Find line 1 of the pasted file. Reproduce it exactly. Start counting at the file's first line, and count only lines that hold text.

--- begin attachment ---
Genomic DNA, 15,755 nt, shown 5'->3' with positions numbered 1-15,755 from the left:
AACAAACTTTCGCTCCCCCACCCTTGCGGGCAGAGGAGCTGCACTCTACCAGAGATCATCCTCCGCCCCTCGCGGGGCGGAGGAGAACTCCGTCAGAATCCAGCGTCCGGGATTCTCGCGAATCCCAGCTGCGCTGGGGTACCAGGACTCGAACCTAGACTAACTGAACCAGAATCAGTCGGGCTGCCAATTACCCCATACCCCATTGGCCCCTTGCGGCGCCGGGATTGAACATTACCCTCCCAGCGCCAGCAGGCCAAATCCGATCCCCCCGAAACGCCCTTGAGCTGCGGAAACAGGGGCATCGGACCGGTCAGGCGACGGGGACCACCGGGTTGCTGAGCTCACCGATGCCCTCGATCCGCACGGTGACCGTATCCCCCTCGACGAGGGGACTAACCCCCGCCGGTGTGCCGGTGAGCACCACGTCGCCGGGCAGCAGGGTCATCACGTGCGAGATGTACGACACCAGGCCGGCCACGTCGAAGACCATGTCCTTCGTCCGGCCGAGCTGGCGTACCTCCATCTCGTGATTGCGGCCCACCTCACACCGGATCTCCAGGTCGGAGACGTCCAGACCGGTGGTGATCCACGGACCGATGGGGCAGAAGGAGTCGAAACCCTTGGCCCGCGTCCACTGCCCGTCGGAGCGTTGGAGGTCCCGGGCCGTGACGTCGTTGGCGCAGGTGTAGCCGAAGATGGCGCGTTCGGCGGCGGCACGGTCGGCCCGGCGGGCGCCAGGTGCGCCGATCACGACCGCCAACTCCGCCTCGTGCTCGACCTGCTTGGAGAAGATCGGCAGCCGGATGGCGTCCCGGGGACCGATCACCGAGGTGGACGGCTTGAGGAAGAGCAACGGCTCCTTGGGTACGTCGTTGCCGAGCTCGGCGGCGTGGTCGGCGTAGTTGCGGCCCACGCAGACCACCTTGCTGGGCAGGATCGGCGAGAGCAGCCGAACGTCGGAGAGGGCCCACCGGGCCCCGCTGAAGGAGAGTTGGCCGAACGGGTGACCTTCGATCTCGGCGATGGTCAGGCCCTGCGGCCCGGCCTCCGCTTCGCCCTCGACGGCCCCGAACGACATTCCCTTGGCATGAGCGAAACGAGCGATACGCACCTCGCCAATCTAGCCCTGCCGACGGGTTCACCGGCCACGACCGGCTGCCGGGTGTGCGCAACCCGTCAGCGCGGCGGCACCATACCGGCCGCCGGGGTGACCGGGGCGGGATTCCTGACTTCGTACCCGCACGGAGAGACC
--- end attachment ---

Genomic DNA, 15,755 nt, shown 5'->3' with positions numbered 1-15,755 from the left: